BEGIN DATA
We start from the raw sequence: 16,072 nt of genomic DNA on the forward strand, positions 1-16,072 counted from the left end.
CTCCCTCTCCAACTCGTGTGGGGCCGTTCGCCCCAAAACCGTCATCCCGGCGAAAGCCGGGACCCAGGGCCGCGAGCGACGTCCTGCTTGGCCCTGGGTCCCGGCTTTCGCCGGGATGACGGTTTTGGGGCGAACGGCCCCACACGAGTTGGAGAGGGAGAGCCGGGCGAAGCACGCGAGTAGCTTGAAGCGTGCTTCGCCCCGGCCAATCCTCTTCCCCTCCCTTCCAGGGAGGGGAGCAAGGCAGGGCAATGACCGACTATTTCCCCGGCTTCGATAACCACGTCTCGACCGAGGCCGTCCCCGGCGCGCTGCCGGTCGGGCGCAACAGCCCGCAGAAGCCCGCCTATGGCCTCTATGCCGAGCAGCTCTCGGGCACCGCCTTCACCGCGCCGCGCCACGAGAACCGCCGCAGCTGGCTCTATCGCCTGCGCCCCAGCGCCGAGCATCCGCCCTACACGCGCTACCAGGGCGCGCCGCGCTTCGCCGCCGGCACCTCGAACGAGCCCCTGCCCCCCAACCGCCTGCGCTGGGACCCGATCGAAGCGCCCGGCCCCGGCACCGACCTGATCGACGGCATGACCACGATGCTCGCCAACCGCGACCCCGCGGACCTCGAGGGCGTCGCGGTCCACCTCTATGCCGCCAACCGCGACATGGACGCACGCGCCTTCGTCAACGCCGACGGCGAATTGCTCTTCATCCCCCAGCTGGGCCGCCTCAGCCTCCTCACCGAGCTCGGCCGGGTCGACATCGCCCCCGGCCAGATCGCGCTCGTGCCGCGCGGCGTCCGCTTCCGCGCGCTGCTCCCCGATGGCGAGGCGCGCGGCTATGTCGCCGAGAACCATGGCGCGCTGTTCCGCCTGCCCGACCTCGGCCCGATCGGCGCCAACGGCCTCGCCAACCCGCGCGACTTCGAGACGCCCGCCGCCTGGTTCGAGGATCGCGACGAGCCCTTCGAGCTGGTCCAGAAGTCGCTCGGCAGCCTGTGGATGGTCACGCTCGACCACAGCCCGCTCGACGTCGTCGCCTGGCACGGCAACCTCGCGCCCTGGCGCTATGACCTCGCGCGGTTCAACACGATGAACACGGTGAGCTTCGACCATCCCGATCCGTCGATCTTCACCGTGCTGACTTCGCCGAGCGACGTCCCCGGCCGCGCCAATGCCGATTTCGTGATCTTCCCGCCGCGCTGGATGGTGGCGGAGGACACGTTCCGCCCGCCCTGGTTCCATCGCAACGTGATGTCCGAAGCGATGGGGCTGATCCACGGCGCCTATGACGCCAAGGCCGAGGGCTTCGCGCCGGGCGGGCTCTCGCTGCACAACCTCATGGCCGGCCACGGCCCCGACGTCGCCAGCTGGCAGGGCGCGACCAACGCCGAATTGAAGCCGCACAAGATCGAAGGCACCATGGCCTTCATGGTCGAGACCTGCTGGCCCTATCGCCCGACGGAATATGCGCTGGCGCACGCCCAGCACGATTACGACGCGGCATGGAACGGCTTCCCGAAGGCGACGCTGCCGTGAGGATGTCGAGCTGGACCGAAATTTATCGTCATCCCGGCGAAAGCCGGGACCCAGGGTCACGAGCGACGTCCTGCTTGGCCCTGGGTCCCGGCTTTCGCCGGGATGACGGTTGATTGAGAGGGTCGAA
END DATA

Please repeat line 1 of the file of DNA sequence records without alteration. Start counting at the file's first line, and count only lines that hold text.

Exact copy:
We start from the raw sequence: 16,072 nt of genomic DNA on the forward strand, positions 1-16,072 counted from the left end.